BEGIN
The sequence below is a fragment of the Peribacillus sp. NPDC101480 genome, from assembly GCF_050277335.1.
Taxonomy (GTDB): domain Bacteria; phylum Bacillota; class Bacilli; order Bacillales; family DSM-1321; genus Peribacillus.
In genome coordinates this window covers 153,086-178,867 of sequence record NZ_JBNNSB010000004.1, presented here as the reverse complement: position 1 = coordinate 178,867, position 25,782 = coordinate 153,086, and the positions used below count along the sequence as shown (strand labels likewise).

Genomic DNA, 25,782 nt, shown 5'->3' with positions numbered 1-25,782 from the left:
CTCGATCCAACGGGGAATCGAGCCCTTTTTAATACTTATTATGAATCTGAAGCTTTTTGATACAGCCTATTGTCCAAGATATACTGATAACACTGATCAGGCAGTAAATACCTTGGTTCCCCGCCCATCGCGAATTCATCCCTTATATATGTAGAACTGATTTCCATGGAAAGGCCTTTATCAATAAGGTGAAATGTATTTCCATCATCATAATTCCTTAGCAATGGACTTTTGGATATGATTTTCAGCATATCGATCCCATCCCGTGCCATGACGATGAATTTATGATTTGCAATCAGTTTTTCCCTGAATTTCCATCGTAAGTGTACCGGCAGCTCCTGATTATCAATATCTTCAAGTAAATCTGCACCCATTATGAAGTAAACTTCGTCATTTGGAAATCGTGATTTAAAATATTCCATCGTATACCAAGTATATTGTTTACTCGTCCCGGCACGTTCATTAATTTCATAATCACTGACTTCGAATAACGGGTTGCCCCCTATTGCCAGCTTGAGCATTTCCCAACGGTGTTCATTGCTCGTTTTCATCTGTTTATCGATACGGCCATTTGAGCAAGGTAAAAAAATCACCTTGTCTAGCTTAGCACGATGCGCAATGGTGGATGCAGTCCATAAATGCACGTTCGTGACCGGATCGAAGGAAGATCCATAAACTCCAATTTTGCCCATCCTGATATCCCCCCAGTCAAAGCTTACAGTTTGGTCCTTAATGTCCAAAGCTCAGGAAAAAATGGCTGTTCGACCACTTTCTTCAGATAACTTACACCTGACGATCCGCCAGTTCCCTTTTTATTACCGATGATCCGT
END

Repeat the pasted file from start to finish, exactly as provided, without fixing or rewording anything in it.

The sequence below is a fragment of the Peribacillus sp. NPDC101480 genome, from assembly GCF_050277335.1.
Taxonomy (GTDB): domain Bacteria; phylum Bacillota; class Bacilli; order Bacillales; family DSM-1321; genus Peribacillus.
In genome coordinates this window covers 153,086-178,867 of sequence record NZ_JBNNSB010000004.1, presented here as the reverse complement: position 1 = coordinate 178,867, position 25,782 = coordinate 153,086, and the positions used below count along the sequence as shown (strand labels likewise).

Genomic DNA, 25,782 nt, shown 5'->3' with positions numbered 1-25,782 from the left:
CTCGATCCAACGGGGAATCGAGCCCTTTTTAATACTTATTATGAATCTGAAGCTTTTTGATACAGCCTATTGTCCAAGATATACTGATAACACTGATCAGGCAGTAAATACCTTGGTTCCCCGCCCATCGCGAATTCATCCCTTATATATGTAGAACTGATTTCCATGGAAAGGCCTTTATCAATAAGGTGAAATGTATTTCCATCATCATAATTCCTTAGCAATGGACTTTTGGATATGATTTTCAGCATATCGATCCCATCCCGTGCCATGACGATGAATTTATGATTTGCAATCAGTTTTTCCCTGAATTTCCATCGTAAGTGTACCGGCAGCTCCTGATTATCAATATCTTCAAGTAAATCTGCACCCATTATGAAGTAAACTTCGTCATTTGGAAATCGTGATTTAAAATATTCCATCGTATACCAAGTATATTGTTTACTCGTCCCGGCACGTTCATTAATTTCATAATCACTGACTTCGAATAACGGGTTGCCCCCTATTGCCAGCTTGAGCATTTCCCAACGGTGTTCATTGCTCGTTTTCATCTGTTTATCGATACGGCCATTTGAGCAAGGTAAAAAAATCACCTTGTCTAGCTTAGCACGATGCGCAATGGTGGATGCAGTCCATAAATGCACGTTCGTGACCGGATCGAAGGAAGATCCATAAACTCCAATTTTGCCCATCCTGATATCCCCCCAGTCAAAGCTTACAGTTTGGTCCTTAATGTCCAAAGCTCAGGAAAAAATGGCTGTTCGACCACTTTCTTCAGATAACTTACACCTGACGATCCGCCAGTTCCCTTTTTATTACCGATGATCCGT